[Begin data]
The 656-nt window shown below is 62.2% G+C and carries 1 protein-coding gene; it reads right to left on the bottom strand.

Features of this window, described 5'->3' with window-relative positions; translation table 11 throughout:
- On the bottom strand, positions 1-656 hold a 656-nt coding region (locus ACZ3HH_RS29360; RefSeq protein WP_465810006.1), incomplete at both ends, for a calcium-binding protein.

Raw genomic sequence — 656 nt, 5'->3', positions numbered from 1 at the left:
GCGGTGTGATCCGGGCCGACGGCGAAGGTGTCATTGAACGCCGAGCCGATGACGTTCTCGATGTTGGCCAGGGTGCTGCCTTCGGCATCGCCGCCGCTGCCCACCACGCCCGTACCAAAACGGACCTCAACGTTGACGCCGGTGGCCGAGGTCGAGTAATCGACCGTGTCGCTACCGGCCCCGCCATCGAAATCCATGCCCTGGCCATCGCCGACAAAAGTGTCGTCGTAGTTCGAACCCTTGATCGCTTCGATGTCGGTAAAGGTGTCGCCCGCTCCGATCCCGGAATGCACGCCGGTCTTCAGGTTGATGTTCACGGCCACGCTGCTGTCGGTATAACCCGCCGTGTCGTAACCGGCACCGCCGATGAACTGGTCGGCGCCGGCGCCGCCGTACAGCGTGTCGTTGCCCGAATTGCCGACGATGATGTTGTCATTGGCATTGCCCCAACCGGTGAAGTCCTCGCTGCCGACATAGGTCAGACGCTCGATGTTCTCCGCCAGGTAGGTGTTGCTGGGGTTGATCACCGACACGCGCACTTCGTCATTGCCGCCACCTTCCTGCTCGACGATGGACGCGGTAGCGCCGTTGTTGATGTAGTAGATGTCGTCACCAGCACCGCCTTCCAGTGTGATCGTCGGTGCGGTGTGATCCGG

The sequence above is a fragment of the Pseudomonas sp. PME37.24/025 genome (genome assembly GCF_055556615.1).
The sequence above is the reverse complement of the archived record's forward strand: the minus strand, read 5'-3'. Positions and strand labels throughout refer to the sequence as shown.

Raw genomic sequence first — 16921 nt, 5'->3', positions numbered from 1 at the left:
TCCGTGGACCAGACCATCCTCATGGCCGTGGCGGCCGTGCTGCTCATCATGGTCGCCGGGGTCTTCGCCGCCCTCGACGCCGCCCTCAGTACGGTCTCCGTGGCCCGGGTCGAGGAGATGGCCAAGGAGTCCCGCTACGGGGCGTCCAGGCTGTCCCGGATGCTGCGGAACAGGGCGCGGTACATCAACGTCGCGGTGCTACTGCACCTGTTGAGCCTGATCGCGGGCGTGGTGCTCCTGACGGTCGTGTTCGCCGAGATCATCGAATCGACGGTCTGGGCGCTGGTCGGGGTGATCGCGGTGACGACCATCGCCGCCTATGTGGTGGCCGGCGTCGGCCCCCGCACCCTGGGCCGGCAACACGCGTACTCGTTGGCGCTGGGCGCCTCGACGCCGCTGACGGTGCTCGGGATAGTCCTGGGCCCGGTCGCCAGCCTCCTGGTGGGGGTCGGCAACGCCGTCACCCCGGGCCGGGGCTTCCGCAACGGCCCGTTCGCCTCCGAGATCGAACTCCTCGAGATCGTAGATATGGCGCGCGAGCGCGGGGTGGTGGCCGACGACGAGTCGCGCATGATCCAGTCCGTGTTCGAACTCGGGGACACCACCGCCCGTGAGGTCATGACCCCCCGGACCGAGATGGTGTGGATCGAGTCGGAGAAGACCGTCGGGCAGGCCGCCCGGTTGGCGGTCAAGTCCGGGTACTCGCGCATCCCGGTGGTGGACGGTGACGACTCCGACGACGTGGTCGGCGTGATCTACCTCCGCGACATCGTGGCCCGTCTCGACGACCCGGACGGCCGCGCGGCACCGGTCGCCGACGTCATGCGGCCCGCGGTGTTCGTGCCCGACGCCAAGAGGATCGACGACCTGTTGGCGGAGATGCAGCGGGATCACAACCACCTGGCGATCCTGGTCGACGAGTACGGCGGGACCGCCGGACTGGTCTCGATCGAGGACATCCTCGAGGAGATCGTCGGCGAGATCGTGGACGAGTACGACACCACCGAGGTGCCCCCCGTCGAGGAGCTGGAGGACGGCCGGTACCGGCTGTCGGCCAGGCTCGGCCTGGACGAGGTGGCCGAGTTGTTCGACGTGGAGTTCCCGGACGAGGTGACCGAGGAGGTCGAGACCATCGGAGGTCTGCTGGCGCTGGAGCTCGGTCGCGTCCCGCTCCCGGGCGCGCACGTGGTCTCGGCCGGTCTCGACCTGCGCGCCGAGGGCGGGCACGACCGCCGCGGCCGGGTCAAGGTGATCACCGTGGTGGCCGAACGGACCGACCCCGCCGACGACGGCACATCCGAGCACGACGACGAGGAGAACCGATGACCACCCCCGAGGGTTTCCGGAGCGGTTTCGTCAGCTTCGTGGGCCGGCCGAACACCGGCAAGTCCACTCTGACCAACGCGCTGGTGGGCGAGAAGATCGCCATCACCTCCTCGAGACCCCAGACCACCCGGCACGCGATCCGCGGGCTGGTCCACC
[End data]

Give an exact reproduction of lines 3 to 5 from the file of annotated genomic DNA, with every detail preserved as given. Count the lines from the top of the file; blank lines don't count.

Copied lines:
- On the bottom strand, positions 1-656 hold a 656-nt coding region (locus ACZ3HH_RS29360; RefSeq protein WP_465810006.1), incomplete at both ends, for a calcium-binding protein.

Raw genomic sequence — 656 nt, 5'->3', positions numbered from 1 at the left:
GCGGTGTGATCCGGGCCGACGGCGAAGGTGTCATTGAACGCCGAGCCGATGACGTTCTCGATGTTGGCCAGGGTGCTGCCTTCGGCATCGCCGCCGCTGCCCACCACGCCCGTACCAAAACGGACCTCAACGTTGACGCCGGTGGCCGAGGTCGAGTAATCGACCGTGTCGCTACCGGCCCCGCCATCGAAATCCATGCCCTGGCCATCGCCGACAAAAGTGTCGTCGTAGTTCGAACCCTTGATCGCTTCGATGTCGGTAAAGGTGTCGCCCGCTCCGATCCCGGAATGCACGCCGGTCTTCAGGTTGATGTTCACGGCCACGCTGCTGTCGGTATAACCCGCCGTGTCGTAACCGGCACCGCCGATGAACTGGTCGGCGCCGGCGCCGCCGTACAGCGTGTCGTTGCCCGAATTGCCGACGATGATGTTGTCATTGGCATTGCCCCAACCGGTGAAGTCCTCGCTGCCGACATAGGTCAGACGCTCGATGTTCTCCGCCAGGTAGGTGTTGCTGGGGTTGATCACCGACACGCGCACTTCGTCATTGCCGCCACCTTCCTGCTCGACGATGGACGCGGTAGCGCCGTTGTTGATGTAGTAGATGTCGTCACCAGCACCGCCTTCCAGTGTGATCGTCGGTGCGGTGTGATCCGG